Mohammed resettled to Louisville three months ago after 14 years living in Egypt awaiting asylum. She learned to cook “from different places,” she says, adding that her mother is from Ethiopia, her father from Sudan. At the end of this course, she’d like to find work in a kitchen, though she’d jump at any opportunity. (Mohammed speaks five languages, including Arabic and Amharic.) “Every job is good for life,” she says. “Without a job, I cannot live.” 

    It’s now 10:35. Mohammed darts from pot to pot. Sweat beads on her forehead. She pauses at a sink where a classmate, a 17-year-old from Boys & Girls Haven, stands. “Wash, wash,” she instructs in a gentle tone, handing him a colander full of cucumbers that must be peeled and chopped for a salad. She checks in on Tolcha, who’s pouring a thin, light-brown batter on a griddle for injera, a spongy East African sourdough bread used to sop up sauces.


    Students at Common Table

    Mohammed and her five classmates are in the fifth week of Common Table’s eight-week, 20-hour-per-week course. It costs $500 but nearly everyone pays the fee by working at Catholic Charities for a few hours here and there. In the last year, 18 students have graduated the program. Some have landed at Mussel and Burger Bar, Queen of Sheba, a nursing home’s kitchen and Brown-Forman’s catering service.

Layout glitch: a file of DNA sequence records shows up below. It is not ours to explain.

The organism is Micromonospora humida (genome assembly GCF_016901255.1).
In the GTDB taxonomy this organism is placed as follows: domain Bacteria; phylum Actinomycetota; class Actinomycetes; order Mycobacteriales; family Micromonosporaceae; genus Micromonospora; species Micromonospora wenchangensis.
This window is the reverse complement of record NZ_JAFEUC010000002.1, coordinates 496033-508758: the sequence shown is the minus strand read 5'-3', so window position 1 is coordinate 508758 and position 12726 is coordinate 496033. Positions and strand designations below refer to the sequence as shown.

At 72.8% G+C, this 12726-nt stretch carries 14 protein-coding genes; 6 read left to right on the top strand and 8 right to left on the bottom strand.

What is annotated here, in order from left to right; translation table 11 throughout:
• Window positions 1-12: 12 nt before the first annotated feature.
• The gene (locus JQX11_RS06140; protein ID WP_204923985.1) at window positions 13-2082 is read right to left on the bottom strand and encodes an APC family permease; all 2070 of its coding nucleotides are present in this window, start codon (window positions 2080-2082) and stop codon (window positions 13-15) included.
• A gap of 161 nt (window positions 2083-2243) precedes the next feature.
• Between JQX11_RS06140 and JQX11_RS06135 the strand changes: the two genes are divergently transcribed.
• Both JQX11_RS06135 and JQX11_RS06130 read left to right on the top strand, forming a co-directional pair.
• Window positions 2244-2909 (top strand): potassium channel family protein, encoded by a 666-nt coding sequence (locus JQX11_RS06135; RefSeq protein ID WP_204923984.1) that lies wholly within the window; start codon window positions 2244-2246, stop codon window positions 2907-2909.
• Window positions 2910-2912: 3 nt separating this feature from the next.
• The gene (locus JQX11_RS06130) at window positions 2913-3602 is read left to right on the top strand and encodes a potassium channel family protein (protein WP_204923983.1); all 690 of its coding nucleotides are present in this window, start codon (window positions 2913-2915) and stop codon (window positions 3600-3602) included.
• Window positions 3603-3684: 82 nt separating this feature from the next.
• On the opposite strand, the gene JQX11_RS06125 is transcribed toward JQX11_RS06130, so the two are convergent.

Stevens sees Common Table as a natural extension of Common Earth Gardens, another Catholic Charities program that’s built nine community gardens for more than 200 refugee families to grow and harvest produce. (Common Table tries to use produce from those gardens when possible.) Stevens hopes Common Table can grow and eventually help sustain those gardens, as federal dollars to that program have disappeared. Another reason Stevens created Common Table? Restaurants needed bodies. “We spoke to people in the food-service industry in town and we heard across the board that there was a real need for people who had a basic level of training but hadn’t been to culinary school,” she says.

    Mohammed, who is tall and broad-shouldered, bends over a trashcan and hurriedly peels cucumbers, peering up at the clock on the opposite wall. “Do you need me to help you do something?” Levitt, who worked for years in the Seelbach hotel’s baking department, asks. “Get out of my way,” Mohammed replies softly, smiling. Levitt, a short man with a well-groomed handlebar mustache, laughs as he walks away. At this point in the course, Levitt has taught his students all the fundamentals: knife cutting, sanitation, food storage and presentation. Now he supervises — “Sanitation rags must be in the water, folks!” — as they prepare food for a twice-weekly lunch service as well as special catering events.